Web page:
Until then, I’ll leave the links for The Pure World Comes down below in case you want to check it out. And if you prefer audio, I’ll post links for Rose. After all, that book has an excellent audio book as well.

So, until next time, my Followers of Fear, good night and pleasant nightmares.

*Whether or not you get your investment back, that will depend on your marketing skills and a few other factors. Good luck to you and me both!

The Pure World Comes: Amazon, Barnes & Noble, Apple Books, Kobo, Goodreads

Rose: Amazon US, Amazon UK, Amazon Canada, Audible, B&N

Audible company logo.

If you’re not familiar with Audible and Audiobook Creation Exchange (aka ACX), let me fill you in. Audible is Amazon’s audio book wing. They distribute thousands of audio books and have just as many subscribers (I’ve been one since 2015). ACX is part of Audible: it’s a places where authors and publishers can hook up with narrators, produce audio books, and then upload them to Audible.

With me so far?

Recently, Audible and ACX have been in a bit of hot water. It’s come to the attention of several authors that Audible has a rather questionable policy on the books. Audible Premium Plus subscribers have the option to exchange an audio book they’ve bought through their subscription within 365 days of purchase! And get this: if an audio book is exchanged within that time frame, the authors or publishers get their royalties deducted for it!

You read that right: somebody can exchange any audio book they buy within a year of purchasing, and the author gets punished for it.

Most people’s reactions to the exchange policy abuse. Photo by Andrea Piacquadio on Pexels.com

And lately, this has become a huge problem. Many authors, mostly indie authors, have noticed an increase in exchanges and deducted royalties over the past several months, In fact, some have speculated that use of the exchange policy–or should I say abuse of the exchange policy?–has boomed because Audible’s been using the policy in some of their advertising to attract new members.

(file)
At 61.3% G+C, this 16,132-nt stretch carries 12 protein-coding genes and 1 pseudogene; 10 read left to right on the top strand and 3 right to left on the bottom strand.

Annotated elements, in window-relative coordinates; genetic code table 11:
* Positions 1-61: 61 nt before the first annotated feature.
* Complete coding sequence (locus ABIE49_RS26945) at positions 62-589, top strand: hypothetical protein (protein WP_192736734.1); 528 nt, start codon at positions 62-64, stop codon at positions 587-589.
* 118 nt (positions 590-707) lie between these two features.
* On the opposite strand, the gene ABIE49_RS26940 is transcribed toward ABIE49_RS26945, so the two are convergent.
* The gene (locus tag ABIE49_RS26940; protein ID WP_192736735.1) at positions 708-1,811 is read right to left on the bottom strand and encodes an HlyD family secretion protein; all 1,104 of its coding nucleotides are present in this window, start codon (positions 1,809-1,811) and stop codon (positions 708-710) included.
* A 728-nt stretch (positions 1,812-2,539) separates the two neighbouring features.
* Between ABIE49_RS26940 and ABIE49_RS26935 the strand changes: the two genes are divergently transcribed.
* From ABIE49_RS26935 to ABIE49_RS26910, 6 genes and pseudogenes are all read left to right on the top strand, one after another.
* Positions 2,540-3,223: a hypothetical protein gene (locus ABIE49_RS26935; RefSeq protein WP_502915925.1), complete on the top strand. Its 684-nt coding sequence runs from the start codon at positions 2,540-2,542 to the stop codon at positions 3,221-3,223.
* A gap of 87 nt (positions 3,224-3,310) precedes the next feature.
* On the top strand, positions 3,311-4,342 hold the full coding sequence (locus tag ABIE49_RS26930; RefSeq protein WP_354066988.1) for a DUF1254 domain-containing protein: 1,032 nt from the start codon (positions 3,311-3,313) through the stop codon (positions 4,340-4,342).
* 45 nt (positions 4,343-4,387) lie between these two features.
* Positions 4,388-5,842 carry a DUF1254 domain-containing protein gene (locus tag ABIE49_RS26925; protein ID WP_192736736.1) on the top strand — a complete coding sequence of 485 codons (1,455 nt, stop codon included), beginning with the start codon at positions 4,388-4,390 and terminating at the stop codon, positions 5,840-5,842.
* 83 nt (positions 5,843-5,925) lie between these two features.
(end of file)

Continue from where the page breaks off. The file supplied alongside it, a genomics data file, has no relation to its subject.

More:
Spurred by reports of this, the Authors Guild, along with a whole bunch of other author organizations, have drafted a letter to Audible and ACX to get them to, among other things, change the policy and create a more reasonable exchange policy. At the time I’m writing this, the letter has over twelve thousand signatures, and it’s still growing. To quote the letter,

This policy is in clear breach of the duty of good faith and fair dealing implied in the authors’ agreements with Audible and ACX as it allows books to be purchased and listened to without paying the authors and narrators their royalties.

Authors Guild Letter to Audible and ACX

Now, I have only have Rose‘s audio book on Audible, and so far as I know, it hasn’t suffered from this exchange policy much. However, I have heard from a couple of colleagues, including some I consider good friends, who are upset by the policy and are considering pulling their works from Audible and ACX because of the policy.

And even if I didn’t know anyone affected by this policy, once I learned about it, it was hard for me to sit still. This is a terrible policy that hurts authors and publishers alike! These are the people that Amazon needs to continue selling through Audible, and yet they treat them this way?